for all but the most serious crimes,” Williams wrote in the

During a media event to launch the report, Williams said that
laws have become more lax because there are too many offenders
these days.

“It’s not that the government is necessarily giving up, I think
what it is, is it’s more of a reaction by the government, that
they realize they are losing this war,” he said.

“They can’t prosecute everybody, they can’t put everybody in jail
because there are just too many people,” Williams added.

The report shows how many who are caught watching or distributing
foreign media are able to escape punishment through bribery,
which has become more rampant in recent years.

“Driving this willingness of officials to accept bribes is the
changing North Korean economy and social system. As the State
economy has weakened, vital services, such as the public
distribution system for food, have been cut and that has affected
everyone, including security officials,” the report said.

It explained that commonplace bribery has created a two tiered
system wherein the rich can afford to consume content but the
poor have much more at stake if they are caught.

“If you get caught watching South Korean movies, you’re supposed
to go to prison. For those people of less-fortunate financial
backgrounds, they wouldn’t readily watch South Korean movies, but
for people who are rich enough to pay a bribe then they would
consume South Korean media,” said one interviewee in the report.

Paying to get out of trouble also appears easier to do the
farther away from Pyongyang offenders are when they are caught.
This is because economic hardship is more pronounced in rural

To catch people in the act, police will raid houses unannounced.

In the past this was fairly easy, and police could just cut power
to the areas they wanted to search, then enter homes and look for
VCRs or DVD players with tapes and discs that could not be
ejected. Advances in technology have made it more difficult, as
physical media can be stored on micro SD cards, which are smaller
than a fingernail and much easier to hide or smash if discovered.

Another way police catch offenders is through street inspections,
but this has also changed in the smartphone era, Williams said.

“These days when there is a street inspection, as well as
checking someone’s pockets, they’ll also ask for a cell phone,
and they’ll ask for the password to the cellphone,” he said.

“So they will go through the cellphone and they’ll look at the
pictures on the cell phone, they’ll look at videos on the
cellphone, they’ll look at chat messages you’ve been sending to
your friends, both to see what you’ve been talking about, but
also to see language you have been using that would indicate
you’re using some South Korean colloquialisms or something like
that. So people have to be very careful with what they’re doing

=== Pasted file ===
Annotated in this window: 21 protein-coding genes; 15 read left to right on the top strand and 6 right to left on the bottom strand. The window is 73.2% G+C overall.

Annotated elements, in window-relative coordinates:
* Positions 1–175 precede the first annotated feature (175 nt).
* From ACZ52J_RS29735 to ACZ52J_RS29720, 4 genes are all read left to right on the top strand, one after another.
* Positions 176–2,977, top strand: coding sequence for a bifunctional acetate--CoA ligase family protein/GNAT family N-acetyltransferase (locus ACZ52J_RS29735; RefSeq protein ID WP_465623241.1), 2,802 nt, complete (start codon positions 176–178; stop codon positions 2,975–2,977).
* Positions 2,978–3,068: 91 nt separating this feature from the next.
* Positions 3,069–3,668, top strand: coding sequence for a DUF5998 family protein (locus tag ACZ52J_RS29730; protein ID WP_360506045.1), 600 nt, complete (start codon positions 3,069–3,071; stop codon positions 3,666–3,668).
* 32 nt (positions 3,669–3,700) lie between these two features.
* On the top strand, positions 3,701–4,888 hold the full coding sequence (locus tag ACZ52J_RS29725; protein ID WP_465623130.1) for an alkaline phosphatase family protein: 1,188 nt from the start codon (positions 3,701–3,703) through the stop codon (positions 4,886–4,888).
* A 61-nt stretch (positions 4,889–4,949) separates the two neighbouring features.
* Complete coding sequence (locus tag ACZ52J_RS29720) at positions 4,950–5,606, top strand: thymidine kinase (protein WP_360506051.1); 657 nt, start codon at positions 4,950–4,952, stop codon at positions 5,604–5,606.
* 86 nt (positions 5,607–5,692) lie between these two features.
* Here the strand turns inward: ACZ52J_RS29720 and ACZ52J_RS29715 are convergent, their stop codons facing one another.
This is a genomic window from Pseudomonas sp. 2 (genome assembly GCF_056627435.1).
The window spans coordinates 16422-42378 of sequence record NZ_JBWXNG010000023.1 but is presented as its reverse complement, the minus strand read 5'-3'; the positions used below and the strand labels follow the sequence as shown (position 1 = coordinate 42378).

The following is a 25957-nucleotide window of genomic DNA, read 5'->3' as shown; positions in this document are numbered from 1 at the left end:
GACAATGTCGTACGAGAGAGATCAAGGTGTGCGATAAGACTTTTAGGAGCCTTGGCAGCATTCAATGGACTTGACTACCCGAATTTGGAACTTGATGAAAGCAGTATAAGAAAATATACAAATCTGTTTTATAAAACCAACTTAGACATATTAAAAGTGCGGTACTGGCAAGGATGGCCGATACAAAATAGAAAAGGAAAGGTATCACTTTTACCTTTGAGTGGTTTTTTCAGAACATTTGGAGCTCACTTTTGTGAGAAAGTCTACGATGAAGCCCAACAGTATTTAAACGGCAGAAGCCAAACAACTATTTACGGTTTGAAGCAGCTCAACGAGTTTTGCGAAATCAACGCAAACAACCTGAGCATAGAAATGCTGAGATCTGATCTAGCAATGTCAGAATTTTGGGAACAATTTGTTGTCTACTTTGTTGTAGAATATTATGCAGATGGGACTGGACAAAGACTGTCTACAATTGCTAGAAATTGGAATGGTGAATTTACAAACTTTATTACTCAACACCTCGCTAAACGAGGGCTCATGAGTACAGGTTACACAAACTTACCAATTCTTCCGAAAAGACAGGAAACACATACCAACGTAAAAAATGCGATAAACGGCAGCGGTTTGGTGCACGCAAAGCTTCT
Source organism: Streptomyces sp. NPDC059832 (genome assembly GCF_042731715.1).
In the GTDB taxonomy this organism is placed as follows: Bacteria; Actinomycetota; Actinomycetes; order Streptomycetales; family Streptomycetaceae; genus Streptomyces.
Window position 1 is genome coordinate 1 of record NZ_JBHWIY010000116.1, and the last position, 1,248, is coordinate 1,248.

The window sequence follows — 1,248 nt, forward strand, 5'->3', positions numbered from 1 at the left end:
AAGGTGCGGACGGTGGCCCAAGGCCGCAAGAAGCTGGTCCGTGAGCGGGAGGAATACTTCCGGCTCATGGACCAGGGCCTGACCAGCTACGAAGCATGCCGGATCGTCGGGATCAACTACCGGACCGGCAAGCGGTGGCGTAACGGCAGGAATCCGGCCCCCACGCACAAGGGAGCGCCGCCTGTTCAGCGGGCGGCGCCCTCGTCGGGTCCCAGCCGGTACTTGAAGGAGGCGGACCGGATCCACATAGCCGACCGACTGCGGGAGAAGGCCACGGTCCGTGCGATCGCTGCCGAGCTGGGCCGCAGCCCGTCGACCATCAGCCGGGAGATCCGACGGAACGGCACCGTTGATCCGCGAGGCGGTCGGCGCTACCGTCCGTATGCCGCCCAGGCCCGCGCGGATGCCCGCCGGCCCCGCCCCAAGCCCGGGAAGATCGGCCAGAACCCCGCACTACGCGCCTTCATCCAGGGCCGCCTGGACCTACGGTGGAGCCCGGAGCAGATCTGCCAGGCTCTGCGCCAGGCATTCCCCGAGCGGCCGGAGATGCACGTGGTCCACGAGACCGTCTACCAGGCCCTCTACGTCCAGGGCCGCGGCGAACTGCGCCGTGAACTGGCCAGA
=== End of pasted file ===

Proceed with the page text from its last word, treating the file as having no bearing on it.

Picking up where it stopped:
with their smartphones,” he said.

But even if the authorities are able to catch people in the act,
the focus of punishment has shifted from the media consumer to
distributors, the report says.


Williams notes that North Korea is attempting to increase the
production values of its domestic media to create content that
can be more engaging. When foreign media began producing content
in high-definition, it became far more aesthetically appealing to
viewers than anything produced by state media.

According to the report it was not until mid-2019 that news
programming on the state-run KCTV began broadcasting in HD, but
viewers still prefer foreign media because KCTV’s content is
“dry, propaganda-heavy and cannot compete with more interesting
content from overseas.”

Williams also analyzed news broadcasts to see how North Korea
preferred its people to see the outside world. During the press
event, he played an example of KCTV’s foreign news coverage,
which he said “paints a picture of the world that is in constant

The news broadcast, from Dec. 11, which Williams said was typical
of North Korean coverage of foreign news included stories about a
clash between Israel’s military and protesting Palestinians, a
shooting on a U.S. military base in Florida, and violent protests
in India.

Williams said after the clip that in analyzing more than a year
of these broadcasts, it is safe to say the outside world is
always presented as scary and dangerous. The news broadcasts
carried reports about weather disasters worldwide, shootings,
crimes and mass demonstrations in the U.S.

“One of the ways that they’re countering all this information
coming in, all of the stories show people suffering around the
world or people who are in conflict with their leaders.”

Williams also said that the government approves certain types of
media from abroad, such as sports or computer games, as they are
nonpolitical diversions. The government believes that if
consumers are preoccupied by playing simple games on their phones
or watching Premier League soccer, it will divert their attention
from foreign TV shows and movies.